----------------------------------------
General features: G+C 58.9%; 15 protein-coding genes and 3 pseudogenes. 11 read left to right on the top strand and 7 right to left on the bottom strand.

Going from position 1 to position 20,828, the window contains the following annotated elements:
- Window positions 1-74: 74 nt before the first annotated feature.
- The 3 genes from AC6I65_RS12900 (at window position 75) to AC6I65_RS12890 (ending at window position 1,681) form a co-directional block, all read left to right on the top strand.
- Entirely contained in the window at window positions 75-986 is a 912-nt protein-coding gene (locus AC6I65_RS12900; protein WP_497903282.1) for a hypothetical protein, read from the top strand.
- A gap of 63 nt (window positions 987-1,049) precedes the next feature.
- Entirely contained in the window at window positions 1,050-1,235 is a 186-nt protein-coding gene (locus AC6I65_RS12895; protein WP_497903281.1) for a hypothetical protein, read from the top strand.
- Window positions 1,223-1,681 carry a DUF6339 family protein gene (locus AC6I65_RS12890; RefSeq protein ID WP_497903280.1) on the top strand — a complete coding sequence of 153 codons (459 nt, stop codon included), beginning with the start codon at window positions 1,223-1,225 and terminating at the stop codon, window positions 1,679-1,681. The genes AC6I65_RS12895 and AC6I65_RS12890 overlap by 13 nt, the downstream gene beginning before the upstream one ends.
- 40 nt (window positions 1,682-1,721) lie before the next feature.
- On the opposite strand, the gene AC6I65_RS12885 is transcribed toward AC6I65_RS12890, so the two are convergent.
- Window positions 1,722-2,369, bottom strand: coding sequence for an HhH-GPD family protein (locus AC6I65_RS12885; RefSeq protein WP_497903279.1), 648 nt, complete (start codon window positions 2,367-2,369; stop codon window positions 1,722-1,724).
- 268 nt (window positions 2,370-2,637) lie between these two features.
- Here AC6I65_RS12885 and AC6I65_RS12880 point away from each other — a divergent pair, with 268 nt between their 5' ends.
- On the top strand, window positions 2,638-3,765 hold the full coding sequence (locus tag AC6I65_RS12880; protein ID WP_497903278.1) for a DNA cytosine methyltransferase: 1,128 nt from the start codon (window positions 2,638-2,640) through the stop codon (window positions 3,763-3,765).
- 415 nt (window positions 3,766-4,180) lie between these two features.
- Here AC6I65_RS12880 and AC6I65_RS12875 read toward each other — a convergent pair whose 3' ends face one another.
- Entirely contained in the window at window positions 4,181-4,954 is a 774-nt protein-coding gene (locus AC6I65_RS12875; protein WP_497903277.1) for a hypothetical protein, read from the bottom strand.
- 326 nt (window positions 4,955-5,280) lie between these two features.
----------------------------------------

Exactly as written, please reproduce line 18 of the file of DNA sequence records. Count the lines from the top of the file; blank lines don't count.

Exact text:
- 326 nt (window positions 4,955-5,280) lie between these two features.